public transit

TART Trails

The Michigan Transportation Odyssey is going from Traverse City to Detroit this week using only public transportation. It's an annual event held by Transportation for Michigan, which advocates for transportation policy changes around the state.

Kathryn Gray is a spokeswoman for Transportation for Michigan. She says the Odyssey is meant to celebrate Michigan's accomplishments in public transportation over the past year. But they're also thinking about ways Michigan's public transit can improve.

User: David Defoe / flickr

Every Saturday Rina Miller talks with Michigan Radio's political analyst Jack Lessenberry about some of the biggest stories in the week's news.

The Ride / Facebook

Casa Latina, a new non-profit organization supporting Washtenaw County's Latino residents, has some interesting figures:

  • According to the US Census Bureau, nearly 30 percent of Washtenaw County community members who speak Spanish at home speak English ‘less than well’
  • Latinos make up 4 percent of Washtenaw County, yet 7.4 percent of those who use public transit are Latino
  • More than 70 percent of Spanish speakers in Washtenaw County are native-born US citizens, and 6.5 percent are naturalized citizens

With that in mind, Casa Latina has partnered with the Ann Arbor Transportation Authority (The Ride) to begin publishing a bus route and scheduling guide in Spanish.

In a press release, Charo Ledón, Executive Director of Casa Latina, commented, "This effort will help many of our fellow community members effectively use the bus system to get to and from work, school and the grocery store. It's a big step for Spanish-speakers to be able to fully participate in our community."

And a Spanish translation might just be the first step.

Carrie Rheingans, also with Casa Latina said, "In working with TheRide, we learned that there are folks who would like to see the Ride Guide published in other languages, too, and we applaud TheRide for trying this pilot project in Spanish first with Casa Latina." 

According to the release, The Ride's new website will allow users to find information in several languages.

-John Klein Wilson, Michigan Radio Newsroom

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(photo by Steve Carmody/Michigan Radio)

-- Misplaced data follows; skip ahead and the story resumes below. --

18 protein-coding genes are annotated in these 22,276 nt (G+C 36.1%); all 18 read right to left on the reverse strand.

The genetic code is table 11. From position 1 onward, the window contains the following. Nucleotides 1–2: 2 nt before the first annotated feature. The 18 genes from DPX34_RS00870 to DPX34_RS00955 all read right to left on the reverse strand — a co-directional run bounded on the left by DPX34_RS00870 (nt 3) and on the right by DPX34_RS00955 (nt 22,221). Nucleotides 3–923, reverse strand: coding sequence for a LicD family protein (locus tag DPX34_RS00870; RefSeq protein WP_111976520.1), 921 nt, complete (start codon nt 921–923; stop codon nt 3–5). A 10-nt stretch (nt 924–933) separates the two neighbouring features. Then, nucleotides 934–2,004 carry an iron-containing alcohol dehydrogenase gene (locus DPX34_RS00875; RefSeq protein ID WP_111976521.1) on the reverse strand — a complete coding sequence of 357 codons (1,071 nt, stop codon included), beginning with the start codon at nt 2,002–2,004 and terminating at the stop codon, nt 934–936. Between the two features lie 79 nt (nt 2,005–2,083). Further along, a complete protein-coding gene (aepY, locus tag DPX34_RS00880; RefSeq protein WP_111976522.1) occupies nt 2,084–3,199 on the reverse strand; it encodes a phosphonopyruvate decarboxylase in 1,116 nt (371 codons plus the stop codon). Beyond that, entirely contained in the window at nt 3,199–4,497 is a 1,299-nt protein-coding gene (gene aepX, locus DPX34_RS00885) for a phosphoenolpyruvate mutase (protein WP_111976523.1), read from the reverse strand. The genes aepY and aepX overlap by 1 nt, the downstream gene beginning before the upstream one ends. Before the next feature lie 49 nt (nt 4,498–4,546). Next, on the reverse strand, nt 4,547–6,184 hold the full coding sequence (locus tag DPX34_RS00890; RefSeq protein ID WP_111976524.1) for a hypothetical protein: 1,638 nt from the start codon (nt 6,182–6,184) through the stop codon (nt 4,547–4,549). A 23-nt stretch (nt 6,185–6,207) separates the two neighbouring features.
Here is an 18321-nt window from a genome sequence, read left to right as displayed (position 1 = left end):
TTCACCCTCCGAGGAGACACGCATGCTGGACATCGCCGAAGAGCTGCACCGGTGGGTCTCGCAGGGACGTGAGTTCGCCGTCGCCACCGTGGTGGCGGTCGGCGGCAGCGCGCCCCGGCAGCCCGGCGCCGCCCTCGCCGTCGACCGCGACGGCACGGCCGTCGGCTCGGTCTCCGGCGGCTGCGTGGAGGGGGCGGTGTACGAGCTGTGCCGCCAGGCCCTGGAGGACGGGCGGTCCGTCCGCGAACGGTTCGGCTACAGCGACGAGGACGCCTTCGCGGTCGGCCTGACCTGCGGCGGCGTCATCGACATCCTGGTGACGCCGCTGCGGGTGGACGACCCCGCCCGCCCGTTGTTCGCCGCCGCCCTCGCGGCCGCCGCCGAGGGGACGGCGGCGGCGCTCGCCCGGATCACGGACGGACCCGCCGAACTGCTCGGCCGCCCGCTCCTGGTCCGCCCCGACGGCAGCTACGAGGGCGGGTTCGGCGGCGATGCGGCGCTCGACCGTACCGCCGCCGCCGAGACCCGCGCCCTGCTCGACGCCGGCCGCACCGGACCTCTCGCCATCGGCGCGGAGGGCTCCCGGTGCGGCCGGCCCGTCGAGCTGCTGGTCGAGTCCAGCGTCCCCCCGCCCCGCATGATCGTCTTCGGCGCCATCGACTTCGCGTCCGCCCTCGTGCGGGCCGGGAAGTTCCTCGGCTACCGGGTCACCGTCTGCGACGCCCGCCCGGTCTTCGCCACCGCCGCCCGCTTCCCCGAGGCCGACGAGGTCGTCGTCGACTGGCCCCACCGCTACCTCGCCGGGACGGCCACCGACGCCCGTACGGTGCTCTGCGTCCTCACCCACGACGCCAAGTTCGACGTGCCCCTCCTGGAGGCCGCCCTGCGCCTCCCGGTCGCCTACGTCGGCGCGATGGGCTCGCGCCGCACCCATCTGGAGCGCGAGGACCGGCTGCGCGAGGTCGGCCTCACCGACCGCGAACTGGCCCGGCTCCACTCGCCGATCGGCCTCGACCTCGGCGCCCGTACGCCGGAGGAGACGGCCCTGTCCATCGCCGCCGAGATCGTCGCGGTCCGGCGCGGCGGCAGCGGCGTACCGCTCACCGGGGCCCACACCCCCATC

Public transportation is becoming more popular in Michigan as gasoline prices soar.

Gasbuddy.com reports the average price for a gallon of gas leaped to $4.10 this week.

Clark Harder is the president of the Michigan Public Transit Association.   Harder says bus ridership has been rising along with the price of gas in Michigan.

“For a lot of people four dollars is kind of a trigger factor that causes them to think about parking their car and trying out transit," says Harder.

smaedli / Creative Commons

Amtrak trains in Michigan had a record number of riders and revenue for the fiscal year that ended last month. Michigan Department of Transportation spokeswoman Janet Foran says Amtrak riders have increased steadily since 2008 when gas prices spiked over $4 per gallon.

Nearly 800,000 people rode one of three passenger train lines in the state bringing in close to $28 million in ticket revenue “It goes to show that people like to have transportation choices,” Foran said.

The record numbers come despite major slow-downs over the summer on the most popular line from Detroit to Chicago.

The biggest ridership increase was on the line that runs from Port Huron through East Lansing to Chicago.

Foran says the summer months and the upcoming holiday season are the busiest times for train riders.

fabi k / Creative Commons

Nine public transportation systems in Michigan have won competitive grants from the U.S. Department of Transportation. The grants announced Thursday total nearly $44 million.

(photo by Steve Carmody/Michigan Radio)

It appears rising gasoline prices are getting more people to ride public transportation in Michigan.  But that’s a double edged sword for local bus systems.  

It will be a few months before all the numbers are in, but Clark Harder with the Michigan Public Transit Association says, demand for bus service is up.   He says more and more people are opting to take the bus, because it’s getting too expensive to fill up their own gas tank.